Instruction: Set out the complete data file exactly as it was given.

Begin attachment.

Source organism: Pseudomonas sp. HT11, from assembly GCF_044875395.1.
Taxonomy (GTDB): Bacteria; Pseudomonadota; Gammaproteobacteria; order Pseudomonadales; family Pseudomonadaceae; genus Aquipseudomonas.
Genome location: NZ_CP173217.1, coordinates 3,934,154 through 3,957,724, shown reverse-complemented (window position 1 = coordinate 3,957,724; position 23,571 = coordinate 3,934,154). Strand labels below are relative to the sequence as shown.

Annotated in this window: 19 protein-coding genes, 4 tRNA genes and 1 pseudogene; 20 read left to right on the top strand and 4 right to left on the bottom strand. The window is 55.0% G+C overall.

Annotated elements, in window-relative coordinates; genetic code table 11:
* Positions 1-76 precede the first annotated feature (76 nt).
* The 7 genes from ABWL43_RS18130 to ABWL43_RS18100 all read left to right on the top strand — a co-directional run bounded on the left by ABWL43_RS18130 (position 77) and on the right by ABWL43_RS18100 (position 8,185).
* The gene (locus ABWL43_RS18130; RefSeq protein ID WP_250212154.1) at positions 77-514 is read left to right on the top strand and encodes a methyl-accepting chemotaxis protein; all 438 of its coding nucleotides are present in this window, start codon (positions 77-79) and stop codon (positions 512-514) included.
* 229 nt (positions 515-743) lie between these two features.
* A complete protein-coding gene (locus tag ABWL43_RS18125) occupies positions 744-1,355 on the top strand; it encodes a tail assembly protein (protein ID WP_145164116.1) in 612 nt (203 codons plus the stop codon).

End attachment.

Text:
Source organism: Pseudomonas sp. HT11, from assembly GCF_044875395.1.
Taxonomy (GTDB): Bacteria; Pseudomonadota; Gammaproteobacteria; order Pseudomonadales; family Pseudomonadaceae; genus Aquipseudomonas.
Genome location: NZ_CP173217.1, coordinates 3,934,154 through 3,957,724, shown reverse-complemented (window position 1 = coordinate 3,957,724; position 23,571 = coordinate 3,934,154). Strand labels below are relative to the sequence as shown.

Annotated in this window: 19 protein-coding genes, 4 tRNA genes and 1 pseudogene; 20 read left to right on the top strand and 4 right to left on the bottom strand. The window is 55.0% G+C overall.

Annotated elements, in window-relative coordinates; genetic code table 11:
* Positions 1-76 precede the first annotated feature (76 nt).
* The 7 genes from ABWL43_RS18130 to ABWL43_RS18100 all read left to right on the top strand — a co-directional run bounded on the left by ABWL43_RS18130 (position 77) and on the right by ABWL43_RS18100 (position 8,185).
* The gene (locus ABWL43_RS18130; RefSeq protein ID WP_250212154.1) at positions 77-514 is read left to right on the top strand and encodes a methyl-accepting chemotaxis protein; all 438 of its coding nucleotides are present in this window, start codon (positions 77-79) and stop codon (positions 512-514) included.
* 229 nt (positions 515-743) lie between these two features.
* A complete protein-coding gene (locus tag ABWL43_RS18125) occupies positions 744-1,355 on the top strand; it encodes a tail assembly protein (protein ID WP_145164116.1) in 612 nt (203 codons plus the stop codon).